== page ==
But I must confess that there are times, mostly deep in the night, when I wonder. Because if she is, by some small miracle, still out there, somewhere, she’s made no attempt to contact me whatsoever. And believe me when I tell you that it is possible to get word like that through to me with none being the wiser. It’s been done before.

And so sometimes, when the pain in my heart is flaring up like the supernova of some distant sun, I wonder. Because at those times, it’s easier to imagine her dead then uncaring. And it’s at those times when the tears I hold inside come bursting forth, an unstoppable force.

The anger hit, much sooner that I though it would. When I made it back to my cell that long-ago morning, it hit with a vengeance. I tore my cell up in an orgy of anger. I ranted. I raved. I punched. I kicked. I threw. I screamed.

I was angry at the Amazons for believing that Ice, when it came right down to it, was an unchangeable, and therefore unredeemable, person. I was angry at myself for harboring, deep in my heart, those same beliefs. But mostly, I was angry with Ice; for giving up, for giving in, for taking what seemed to me to be the easy road.

I think I might have hated her a little too, in those dark moments of rage. If I only knew why she had chosen the path she did, perhaps it would have been easier for me to deal with her loss. But I didn’t. And it was killing me inside.

One of the images that helps me through those times of rage and desolation is of her last day here with us.

She turned away from the fence, you see.

She didn’t have to. When she had Cassandra up against the bars, even the threat of a horrid beating from the warden and guards didn’t make her back down.

This time, when the circumstances were equally bad, she turned away. Not because the guards had their guns aimed at her. Ice wasn’t afraid to die. In fact, I think she craved it, sometimes. No, she turned away for her own reasons. And I pin all of my remaining hope on the thought that she turned away because she finally had a dream of her own to hold onto.

Even her escape and the death of Cavallo can’t tear that image from my mind, nor the hope from my heart. Because, you see, I think that that dream had something to do with me.

The prison has changed as well. The warden, and I say this with no small amount of glee, went down in flames. With Cavallo’s death and Morrison’s arrest, there was no longer a reason to keep my secret, and so I told Sandra everything that I knew. And, of course, she did what I’d known she would. She went to the police with my information.

The police, in turn, came to me and asked me many pointed questions, all of which I answered truthfully and to the best of my ability. They’ve added the charge of attempted murder to the rest of Morrison’s long list of misdeeds. I hope he gets put away for a long, long time.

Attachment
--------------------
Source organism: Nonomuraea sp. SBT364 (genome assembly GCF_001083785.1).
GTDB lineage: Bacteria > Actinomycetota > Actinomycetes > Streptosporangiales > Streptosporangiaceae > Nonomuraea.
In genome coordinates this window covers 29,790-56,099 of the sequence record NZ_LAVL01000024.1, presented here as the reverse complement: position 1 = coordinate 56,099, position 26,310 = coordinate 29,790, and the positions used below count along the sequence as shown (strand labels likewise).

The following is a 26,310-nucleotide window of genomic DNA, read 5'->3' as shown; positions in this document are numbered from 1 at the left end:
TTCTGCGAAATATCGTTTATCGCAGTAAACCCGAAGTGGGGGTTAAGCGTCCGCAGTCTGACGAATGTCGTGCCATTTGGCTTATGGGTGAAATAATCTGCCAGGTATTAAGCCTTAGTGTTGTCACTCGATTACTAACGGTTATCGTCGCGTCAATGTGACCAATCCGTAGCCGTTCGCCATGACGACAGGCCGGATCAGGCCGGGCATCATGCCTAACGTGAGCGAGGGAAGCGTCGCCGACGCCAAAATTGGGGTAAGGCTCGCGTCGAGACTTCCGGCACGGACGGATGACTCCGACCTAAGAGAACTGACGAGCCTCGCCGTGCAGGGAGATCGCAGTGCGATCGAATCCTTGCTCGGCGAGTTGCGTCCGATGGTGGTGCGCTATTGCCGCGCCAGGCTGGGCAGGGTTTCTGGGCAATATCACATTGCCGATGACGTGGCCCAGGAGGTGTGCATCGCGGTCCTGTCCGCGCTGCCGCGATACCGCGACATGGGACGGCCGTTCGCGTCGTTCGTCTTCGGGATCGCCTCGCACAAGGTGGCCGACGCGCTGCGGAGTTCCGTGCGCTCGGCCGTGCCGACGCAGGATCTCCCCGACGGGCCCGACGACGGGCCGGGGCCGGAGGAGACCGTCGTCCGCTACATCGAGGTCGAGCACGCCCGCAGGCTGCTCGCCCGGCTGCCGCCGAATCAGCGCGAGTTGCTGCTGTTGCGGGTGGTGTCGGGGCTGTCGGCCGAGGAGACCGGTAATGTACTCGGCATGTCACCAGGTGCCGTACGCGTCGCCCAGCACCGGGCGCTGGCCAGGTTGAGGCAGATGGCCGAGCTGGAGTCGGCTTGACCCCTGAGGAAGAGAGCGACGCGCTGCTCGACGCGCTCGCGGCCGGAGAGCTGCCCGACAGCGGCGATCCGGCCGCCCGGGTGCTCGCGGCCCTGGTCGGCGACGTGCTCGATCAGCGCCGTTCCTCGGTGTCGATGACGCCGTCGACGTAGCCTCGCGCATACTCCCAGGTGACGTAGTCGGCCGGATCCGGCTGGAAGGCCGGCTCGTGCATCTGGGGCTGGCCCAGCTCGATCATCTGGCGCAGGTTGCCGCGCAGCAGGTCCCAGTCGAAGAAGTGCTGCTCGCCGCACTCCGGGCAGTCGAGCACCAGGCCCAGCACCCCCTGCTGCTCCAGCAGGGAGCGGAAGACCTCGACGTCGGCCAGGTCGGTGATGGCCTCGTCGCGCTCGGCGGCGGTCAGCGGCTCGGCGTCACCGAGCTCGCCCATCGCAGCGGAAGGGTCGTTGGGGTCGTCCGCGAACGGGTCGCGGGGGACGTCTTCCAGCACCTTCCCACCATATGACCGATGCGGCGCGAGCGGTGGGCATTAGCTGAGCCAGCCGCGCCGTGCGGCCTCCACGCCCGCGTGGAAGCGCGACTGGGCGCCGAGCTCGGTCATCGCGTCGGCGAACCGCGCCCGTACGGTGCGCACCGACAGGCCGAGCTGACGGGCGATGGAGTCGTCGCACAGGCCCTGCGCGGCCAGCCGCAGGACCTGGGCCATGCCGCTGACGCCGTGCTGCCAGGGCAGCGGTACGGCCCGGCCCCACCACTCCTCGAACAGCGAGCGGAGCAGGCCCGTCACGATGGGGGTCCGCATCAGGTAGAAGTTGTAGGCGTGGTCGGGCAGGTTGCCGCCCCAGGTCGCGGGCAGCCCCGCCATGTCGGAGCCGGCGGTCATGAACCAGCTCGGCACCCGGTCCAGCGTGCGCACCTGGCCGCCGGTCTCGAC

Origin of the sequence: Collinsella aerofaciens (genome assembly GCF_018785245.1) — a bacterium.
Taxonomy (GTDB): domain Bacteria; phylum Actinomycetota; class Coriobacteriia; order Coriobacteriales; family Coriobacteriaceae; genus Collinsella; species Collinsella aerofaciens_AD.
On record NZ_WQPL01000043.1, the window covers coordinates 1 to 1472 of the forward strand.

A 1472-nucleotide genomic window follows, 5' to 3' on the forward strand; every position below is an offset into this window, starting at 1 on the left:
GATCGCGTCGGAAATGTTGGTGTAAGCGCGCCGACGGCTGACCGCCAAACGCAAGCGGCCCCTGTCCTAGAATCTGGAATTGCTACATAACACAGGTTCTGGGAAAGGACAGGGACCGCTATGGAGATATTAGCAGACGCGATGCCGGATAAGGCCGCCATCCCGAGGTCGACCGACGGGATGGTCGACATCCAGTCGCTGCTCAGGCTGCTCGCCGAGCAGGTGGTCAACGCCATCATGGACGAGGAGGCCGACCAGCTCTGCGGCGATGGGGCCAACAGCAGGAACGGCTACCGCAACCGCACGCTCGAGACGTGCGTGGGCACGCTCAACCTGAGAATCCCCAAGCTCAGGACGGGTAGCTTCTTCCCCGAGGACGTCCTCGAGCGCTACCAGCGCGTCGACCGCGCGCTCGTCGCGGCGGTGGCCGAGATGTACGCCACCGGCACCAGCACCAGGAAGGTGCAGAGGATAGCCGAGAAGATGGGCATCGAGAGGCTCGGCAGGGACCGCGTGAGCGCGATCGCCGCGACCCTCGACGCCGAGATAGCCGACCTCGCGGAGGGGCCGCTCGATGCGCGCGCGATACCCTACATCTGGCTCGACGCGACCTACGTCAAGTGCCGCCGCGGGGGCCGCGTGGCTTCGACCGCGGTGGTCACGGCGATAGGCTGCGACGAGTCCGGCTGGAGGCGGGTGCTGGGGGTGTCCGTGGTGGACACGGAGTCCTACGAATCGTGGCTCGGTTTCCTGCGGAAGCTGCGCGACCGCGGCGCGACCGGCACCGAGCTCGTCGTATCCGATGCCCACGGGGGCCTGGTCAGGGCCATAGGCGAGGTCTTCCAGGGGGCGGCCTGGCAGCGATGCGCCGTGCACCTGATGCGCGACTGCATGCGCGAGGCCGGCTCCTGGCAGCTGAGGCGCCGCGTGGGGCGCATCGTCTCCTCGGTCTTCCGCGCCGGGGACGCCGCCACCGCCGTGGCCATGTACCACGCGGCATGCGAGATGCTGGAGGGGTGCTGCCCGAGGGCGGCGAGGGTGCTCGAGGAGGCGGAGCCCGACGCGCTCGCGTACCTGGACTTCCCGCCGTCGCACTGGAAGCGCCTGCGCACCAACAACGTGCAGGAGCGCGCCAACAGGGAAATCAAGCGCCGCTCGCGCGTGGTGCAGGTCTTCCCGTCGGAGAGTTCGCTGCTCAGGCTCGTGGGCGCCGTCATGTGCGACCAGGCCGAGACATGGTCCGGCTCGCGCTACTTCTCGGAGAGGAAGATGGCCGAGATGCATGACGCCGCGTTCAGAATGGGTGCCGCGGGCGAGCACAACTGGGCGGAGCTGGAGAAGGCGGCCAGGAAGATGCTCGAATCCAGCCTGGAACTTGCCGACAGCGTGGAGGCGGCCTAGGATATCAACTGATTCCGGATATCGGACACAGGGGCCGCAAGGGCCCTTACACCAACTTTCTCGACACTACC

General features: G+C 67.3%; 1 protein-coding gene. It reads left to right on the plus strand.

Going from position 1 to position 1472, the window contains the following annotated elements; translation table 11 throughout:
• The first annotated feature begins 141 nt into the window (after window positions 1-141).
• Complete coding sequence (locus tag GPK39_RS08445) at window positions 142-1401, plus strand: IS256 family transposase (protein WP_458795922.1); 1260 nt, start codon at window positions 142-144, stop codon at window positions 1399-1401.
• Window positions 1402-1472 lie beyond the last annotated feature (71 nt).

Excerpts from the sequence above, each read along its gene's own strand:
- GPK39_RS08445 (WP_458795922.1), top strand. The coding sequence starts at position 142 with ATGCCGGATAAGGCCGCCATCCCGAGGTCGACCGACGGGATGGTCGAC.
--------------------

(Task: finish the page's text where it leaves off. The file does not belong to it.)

The riot which seemed so immanent fizzled out with word of Ice’s escape. I don’t know why, really. Maybe she took some of this place’s spirit, such as it is, with her when she left. It’s an uneasy sort of truce, but a truce nonetheless.

Which is good, in a way, because the Amazons are, for all intents and purposes, leaderless. No one wants the job, least of all me, who everyone looked to to pick up the pieces. Though it shames me to admit this, I just can’t drag up the strength to do it.

My life has once again been reduced to a simple day-to-day existence. It’s all I have the will for anymore.

Yes, I still fight when the cause is right, either by word or deed. But it lacks that sense of . . .I suppose magic is the best word I can use to describe how it felt when Ice was still here. The sense of being part of a team that fought the good fight seems to have vanished with her. We’re still the Amazons and we’re all still friends, but it’s as if our ship has suddenly become untethered and we’re drifting at the mercy of the sea.

That’s not a good place to be in, especially given what this gang represents. I can only hope that we can all hang in there until someone steps forward to claim the mantle of leadership once again.

As for me, well, if the gods are kind, it may be the last day I sit in this cell that is no longer a home for me. Donita kept her promise, and tomorrow, I’m scheduled to be transferred to the county jail to await the beginning of my trial, which starts the day after.

She’s brought some beautiful clothes for me to wear. She says I’m innocent and should look the part, instead of coming to court in the guise of a convicted killer. It’s amazing how much the styles have changed in the five years I’ve been here. I wonder what else has changed?

I suppose it’s best to keep that question tucked away for now. I’m nervous enough having to go up in front of the public to rehash the events leading to the death of my husband five years ago. I haven’t been able to eat anything substantial (even if the cafeteria served something that could be called that) in the past couple of days, and sleep seems more like a distant memory than a living reality.

Donita has already informed me that I’m going up on the stand. What if they don’t believe me? It’s been five years. My emotions, when I think about the killing, aren’t the same as they were then. What if they think I’m lying and that I have no remorse for what I’ve done?

Donita’s coached me well, playing the DA’s role and, frankly, scaring the living crap out of me several times with her lines of questioning. But she assures me that I’m ready. That I can take on the world.

I just wish I believed her.

Continued...Part 18